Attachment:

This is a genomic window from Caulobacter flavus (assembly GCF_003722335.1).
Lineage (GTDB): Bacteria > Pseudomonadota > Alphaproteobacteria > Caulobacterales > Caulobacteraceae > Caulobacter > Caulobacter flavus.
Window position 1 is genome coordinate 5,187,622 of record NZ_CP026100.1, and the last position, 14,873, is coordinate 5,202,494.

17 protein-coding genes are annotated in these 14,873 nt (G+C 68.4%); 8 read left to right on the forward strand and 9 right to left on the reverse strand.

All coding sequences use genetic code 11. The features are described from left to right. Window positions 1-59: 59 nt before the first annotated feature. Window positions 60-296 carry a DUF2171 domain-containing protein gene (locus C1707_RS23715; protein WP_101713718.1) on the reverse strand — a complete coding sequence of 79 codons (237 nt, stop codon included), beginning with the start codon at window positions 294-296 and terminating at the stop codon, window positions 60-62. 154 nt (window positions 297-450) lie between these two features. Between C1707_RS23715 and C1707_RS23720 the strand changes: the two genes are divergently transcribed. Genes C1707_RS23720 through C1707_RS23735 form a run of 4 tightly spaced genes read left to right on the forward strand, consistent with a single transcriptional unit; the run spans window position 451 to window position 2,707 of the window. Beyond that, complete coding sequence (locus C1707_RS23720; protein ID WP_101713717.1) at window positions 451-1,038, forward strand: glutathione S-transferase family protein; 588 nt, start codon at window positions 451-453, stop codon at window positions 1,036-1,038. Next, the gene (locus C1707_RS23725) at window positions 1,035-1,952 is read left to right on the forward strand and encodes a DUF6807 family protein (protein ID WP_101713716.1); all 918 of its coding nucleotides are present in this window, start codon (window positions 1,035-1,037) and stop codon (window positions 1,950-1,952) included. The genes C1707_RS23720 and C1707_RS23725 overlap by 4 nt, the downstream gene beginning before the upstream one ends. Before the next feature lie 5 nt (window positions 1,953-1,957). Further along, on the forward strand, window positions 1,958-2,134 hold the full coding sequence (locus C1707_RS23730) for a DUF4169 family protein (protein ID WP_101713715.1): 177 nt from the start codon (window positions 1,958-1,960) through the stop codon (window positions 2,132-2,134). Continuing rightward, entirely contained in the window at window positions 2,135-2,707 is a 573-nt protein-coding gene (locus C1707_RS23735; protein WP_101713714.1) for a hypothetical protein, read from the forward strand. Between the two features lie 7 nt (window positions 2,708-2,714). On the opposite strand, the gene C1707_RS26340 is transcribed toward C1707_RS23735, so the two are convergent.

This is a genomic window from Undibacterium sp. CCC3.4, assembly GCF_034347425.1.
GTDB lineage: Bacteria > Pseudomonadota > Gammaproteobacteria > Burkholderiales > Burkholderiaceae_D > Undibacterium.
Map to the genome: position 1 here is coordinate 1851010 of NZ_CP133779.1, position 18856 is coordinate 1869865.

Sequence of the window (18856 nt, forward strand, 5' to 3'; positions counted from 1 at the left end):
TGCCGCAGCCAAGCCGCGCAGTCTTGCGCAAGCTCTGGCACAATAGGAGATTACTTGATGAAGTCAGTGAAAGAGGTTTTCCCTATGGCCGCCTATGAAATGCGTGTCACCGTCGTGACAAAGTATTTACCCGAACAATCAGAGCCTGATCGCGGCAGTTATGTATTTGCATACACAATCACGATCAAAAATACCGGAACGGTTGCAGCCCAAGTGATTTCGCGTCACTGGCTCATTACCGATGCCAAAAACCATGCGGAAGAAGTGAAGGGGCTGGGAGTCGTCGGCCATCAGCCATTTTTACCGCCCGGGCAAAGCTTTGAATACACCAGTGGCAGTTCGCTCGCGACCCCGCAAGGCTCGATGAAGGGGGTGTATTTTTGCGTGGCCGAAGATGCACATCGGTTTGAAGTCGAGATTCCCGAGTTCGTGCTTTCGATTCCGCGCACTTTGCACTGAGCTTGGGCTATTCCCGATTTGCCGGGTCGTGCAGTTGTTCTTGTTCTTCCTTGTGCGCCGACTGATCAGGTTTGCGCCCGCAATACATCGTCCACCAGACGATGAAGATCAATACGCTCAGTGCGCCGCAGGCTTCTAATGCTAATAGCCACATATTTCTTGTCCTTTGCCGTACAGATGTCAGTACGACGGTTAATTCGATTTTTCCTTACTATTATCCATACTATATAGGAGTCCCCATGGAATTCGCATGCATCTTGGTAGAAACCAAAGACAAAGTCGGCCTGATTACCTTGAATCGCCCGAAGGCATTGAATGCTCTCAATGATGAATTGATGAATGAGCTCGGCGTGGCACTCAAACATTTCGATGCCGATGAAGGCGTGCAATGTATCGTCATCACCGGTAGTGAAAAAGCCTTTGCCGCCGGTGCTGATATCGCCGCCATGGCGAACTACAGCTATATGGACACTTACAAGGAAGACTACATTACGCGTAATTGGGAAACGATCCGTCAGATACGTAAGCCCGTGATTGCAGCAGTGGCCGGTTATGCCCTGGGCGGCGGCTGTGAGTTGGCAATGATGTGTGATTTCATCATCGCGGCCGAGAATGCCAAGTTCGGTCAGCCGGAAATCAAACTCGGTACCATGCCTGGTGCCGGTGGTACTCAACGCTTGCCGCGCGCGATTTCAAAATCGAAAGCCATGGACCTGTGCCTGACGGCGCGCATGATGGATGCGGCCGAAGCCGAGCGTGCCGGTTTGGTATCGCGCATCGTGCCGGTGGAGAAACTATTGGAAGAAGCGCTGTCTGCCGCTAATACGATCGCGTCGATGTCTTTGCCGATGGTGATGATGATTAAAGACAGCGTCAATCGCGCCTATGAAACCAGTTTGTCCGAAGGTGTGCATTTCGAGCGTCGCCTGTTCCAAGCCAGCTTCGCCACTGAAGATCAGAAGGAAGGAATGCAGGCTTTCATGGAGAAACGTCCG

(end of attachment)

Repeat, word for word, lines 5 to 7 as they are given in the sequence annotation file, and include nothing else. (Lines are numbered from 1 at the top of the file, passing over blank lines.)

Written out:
All coding sequences use genetic code 11. The features are described from left to right. Window positions 1-59: 59 nt before the first annotated feature. Window positions 60-296 carry a DUF2171 domain-containing protein gene (locus C1707_RS23715; protein WP_101713718.1) on the reverse strand — a complete coding sequence of 79 codons (237 nt, stop codon included), beginning with the start codon at window positions 294-296 and terminating at the stop codon, window positions 60-62. 154 nt (window positions 297-450) lie between these two features. Between C1707_RS23715 and C1707_RS23720 the strand changes: the two genes are divergently transcribed. Genes C1707_RS23720 through C1707_RS23735 form a run of 4 tightly spaced genes read left to right on the forward strand, consistent with a single transcriptional unit; the run spans window position 451 to window position 2,707 of the window. Beyond that, complete coding sequence (locus C1707_RS23720; protein ID WP_101713717.1) at window positions 451-1,038, forward strand: glutathione S-transferase family protein; 588 nt, start codon at window positions 451-453, stop codon at window positions 1,036-1,038. Next, the gene (locus C1707_RS23725) at window positions 1,035-1,952 is read left to right on the forward strand and encodes a DUF6807 family protein (protein ID WP_101713716.1); all 918 of its coding nucleotides are present in this window, start codon (window positions 1,035-1,037) and stop codon (window positions 1,950-1,952) included. The genes C1707_RS23720 and C1707_RS23725 overlap by 4 nt, the downstream gene beginning before the upstream one ends. Before the next feature lie 5 nt (window positions 1,953-1,957). Further along, on the forward strand, window positions 1,958-2,134 hold the full coding sequence (locus C1707_RS23730) for a DUF4169 family protein (protein ID WP_101713715.1): 177 nt from the start codon (window positions 1,958-1,960) through the stop codon (window positions 2,132-2,134). Continuing rightward, entirely contained in the window at window positions 2,135-2,707 is a 573-nt protein-coding gene (locus C1707_RS23735; protein WP_101713714.1) for a hypothetical protein, read from the forward strand. Between the two features lie 7 nt (window positions 2,708-2,714). On the opposite strand, the gene C1707_RS26340 is transcribed toward C1707_RS23735, so the two are convergent.

This is a genomic window from Undibacterium sp. CCC3.4, assembly GCF_034347425.1.
GTDB lineage: Bacteria > Pseudomonadota > Gammaproteobacteria > Burkholderiales > Burkholderiaceae_D > Undibacterium.